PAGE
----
According to the Law of One Price, equivalent assets (i.e., assets with the same payoff) must have the same price (see, e.g., Bodie & Merton 1998). In competitive markets, the price of an asset must be the same worldwide providing that it is expressed in the same currency, and the transportation and transaction costs can be neglected. Violation of the Law of One Price leads to arbitrage, which is risk-free profiteering by buying an asset in a cheaper market and immediately selling it in a more expensive market.
In FX, a typical example of arbitrage is so-called triangle arbitrage. It appears in case of imbalance among three related currency pairs. Namely, exchange rates for three currencies X, Y, and Z generally satisfy the condition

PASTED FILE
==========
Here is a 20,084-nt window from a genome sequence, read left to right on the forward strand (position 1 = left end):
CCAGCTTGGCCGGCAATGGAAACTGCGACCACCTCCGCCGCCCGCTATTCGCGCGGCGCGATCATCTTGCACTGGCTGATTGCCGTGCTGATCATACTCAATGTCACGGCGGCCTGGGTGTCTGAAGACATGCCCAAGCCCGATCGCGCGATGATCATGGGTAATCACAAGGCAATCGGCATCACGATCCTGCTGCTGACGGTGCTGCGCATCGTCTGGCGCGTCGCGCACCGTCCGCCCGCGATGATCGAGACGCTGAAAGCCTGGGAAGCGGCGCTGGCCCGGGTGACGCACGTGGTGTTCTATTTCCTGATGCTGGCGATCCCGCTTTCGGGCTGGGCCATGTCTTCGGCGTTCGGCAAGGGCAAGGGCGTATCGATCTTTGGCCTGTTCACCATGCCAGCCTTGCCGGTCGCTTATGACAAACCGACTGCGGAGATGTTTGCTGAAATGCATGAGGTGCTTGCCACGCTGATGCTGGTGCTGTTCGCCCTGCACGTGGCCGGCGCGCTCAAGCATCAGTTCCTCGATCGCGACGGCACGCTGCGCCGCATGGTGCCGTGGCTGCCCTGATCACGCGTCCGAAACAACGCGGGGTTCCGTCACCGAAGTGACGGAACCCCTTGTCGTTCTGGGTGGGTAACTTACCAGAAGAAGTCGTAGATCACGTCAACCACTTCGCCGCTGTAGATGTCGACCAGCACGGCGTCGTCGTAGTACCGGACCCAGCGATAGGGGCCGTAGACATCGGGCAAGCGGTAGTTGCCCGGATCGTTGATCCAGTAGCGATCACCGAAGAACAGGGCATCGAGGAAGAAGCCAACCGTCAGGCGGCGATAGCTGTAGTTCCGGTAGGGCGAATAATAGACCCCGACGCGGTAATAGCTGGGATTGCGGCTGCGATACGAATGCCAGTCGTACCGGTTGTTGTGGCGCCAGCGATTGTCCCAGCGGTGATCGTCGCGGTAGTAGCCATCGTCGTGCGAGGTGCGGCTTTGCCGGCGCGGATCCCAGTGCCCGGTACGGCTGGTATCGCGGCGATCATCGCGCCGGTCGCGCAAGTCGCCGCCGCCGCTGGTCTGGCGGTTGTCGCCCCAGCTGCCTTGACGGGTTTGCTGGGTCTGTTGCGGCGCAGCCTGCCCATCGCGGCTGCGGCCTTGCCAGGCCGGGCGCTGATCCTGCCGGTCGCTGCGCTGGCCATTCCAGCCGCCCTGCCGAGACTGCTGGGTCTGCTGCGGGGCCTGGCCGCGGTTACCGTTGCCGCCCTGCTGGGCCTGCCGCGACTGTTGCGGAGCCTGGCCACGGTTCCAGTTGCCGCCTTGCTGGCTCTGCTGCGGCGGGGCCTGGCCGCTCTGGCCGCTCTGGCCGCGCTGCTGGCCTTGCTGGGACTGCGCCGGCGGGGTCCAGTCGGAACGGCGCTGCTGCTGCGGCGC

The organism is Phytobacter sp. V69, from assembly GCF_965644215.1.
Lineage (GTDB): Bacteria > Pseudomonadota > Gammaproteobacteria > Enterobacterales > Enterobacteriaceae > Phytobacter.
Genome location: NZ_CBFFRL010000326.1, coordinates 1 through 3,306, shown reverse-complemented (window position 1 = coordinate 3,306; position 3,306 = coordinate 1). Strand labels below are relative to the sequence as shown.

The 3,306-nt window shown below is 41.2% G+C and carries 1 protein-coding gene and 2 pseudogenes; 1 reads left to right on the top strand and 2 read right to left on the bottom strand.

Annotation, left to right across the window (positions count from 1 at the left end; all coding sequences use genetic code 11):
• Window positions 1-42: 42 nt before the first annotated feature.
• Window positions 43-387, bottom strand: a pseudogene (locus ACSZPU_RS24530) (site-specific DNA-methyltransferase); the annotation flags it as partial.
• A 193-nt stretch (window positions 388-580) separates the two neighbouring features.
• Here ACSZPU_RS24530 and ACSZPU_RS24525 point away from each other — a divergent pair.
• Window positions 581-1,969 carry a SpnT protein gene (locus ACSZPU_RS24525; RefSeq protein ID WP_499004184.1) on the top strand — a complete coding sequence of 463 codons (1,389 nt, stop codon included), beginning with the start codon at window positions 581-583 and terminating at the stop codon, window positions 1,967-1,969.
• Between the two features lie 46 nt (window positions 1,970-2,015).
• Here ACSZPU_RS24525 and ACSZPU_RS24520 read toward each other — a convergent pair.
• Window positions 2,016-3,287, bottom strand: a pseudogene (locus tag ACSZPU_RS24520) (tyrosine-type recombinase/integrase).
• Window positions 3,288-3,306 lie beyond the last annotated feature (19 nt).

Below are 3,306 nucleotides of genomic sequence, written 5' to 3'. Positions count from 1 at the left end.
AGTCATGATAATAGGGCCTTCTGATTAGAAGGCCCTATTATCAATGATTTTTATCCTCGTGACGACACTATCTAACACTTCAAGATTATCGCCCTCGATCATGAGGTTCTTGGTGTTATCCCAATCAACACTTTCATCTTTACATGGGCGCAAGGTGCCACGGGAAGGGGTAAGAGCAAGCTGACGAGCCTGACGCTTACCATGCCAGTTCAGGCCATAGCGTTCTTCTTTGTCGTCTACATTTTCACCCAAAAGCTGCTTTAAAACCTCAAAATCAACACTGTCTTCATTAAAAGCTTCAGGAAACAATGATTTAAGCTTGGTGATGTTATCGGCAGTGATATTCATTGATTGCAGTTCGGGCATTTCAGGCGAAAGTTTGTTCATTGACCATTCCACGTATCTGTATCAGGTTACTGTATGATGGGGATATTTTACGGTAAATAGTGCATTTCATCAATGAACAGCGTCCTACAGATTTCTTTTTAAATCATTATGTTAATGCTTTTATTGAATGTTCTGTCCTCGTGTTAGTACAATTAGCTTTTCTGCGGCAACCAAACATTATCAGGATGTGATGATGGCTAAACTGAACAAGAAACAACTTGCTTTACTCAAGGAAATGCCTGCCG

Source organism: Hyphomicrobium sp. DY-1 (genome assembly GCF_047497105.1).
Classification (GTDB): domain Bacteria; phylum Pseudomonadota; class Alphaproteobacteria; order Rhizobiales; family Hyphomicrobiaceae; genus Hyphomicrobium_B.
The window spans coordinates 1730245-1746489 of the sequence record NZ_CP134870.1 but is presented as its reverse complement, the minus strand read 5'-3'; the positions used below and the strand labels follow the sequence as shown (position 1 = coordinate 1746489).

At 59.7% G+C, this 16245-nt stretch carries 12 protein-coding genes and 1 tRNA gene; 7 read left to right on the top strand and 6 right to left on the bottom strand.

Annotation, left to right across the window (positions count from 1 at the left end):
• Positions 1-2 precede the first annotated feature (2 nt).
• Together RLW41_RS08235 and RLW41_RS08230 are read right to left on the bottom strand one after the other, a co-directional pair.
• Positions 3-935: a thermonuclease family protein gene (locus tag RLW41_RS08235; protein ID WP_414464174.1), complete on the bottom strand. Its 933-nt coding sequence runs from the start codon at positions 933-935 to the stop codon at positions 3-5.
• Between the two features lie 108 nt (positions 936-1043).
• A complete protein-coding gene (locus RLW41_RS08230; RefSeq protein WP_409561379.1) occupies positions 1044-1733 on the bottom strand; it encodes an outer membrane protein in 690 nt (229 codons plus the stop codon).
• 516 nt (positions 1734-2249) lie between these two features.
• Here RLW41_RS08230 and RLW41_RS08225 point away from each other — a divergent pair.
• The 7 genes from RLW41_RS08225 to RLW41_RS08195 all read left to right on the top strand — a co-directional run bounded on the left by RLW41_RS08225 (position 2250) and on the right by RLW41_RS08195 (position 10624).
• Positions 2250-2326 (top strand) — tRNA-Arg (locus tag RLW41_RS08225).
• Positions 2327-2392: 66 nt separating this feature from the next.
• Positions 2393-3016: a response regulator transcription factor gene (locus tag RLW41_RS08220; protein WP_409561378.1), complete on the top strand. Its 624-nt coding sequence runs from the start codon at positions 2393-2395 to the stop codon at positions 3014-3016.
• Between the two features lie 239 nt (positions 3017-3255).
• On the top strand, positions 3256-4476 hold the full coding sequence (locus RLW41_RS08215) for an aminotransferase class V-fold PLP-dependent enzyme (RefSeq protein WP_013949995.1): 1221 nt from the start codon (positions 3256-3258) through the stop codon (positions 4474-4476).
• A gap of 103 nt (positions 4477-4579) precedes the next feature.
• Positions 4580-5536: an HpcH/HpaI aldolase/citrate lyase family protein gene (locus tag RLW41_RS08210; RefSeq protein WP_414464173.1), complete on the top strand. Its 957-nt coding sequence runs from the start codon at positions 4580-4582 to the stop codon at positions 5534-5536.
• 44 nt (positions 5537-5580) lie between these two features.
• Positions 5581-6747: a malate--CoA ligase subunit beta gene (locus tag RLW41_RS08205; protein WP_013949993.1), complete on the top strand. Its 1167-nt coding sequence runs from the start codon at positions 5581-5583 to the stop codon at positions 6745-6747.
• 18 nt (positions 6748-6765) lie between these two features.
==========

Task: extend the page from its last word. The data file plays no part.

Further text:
An arbitrage opportunity appears if (11.1) is violated. For example, if the product (EUR/JPY)*(USD/EUR) is smaller than USD/JPY, one can buy JPY with USD, then buy EUR with JPY, and finally, make profits by buying USD for EUR.1
Arbitrage can continue only for a limited time until mispricing is eliminated due to increased demand and finite supply of a cheaper asset.2 Such a clear-cut (deterministic) opportunity, which guarantees a riskless gain, is sometimes called pure arbitrage (Bondarenko 2003). Deterministic arbitrage should be discerned from statistical arbitrage, which is based on statistical deviations of ...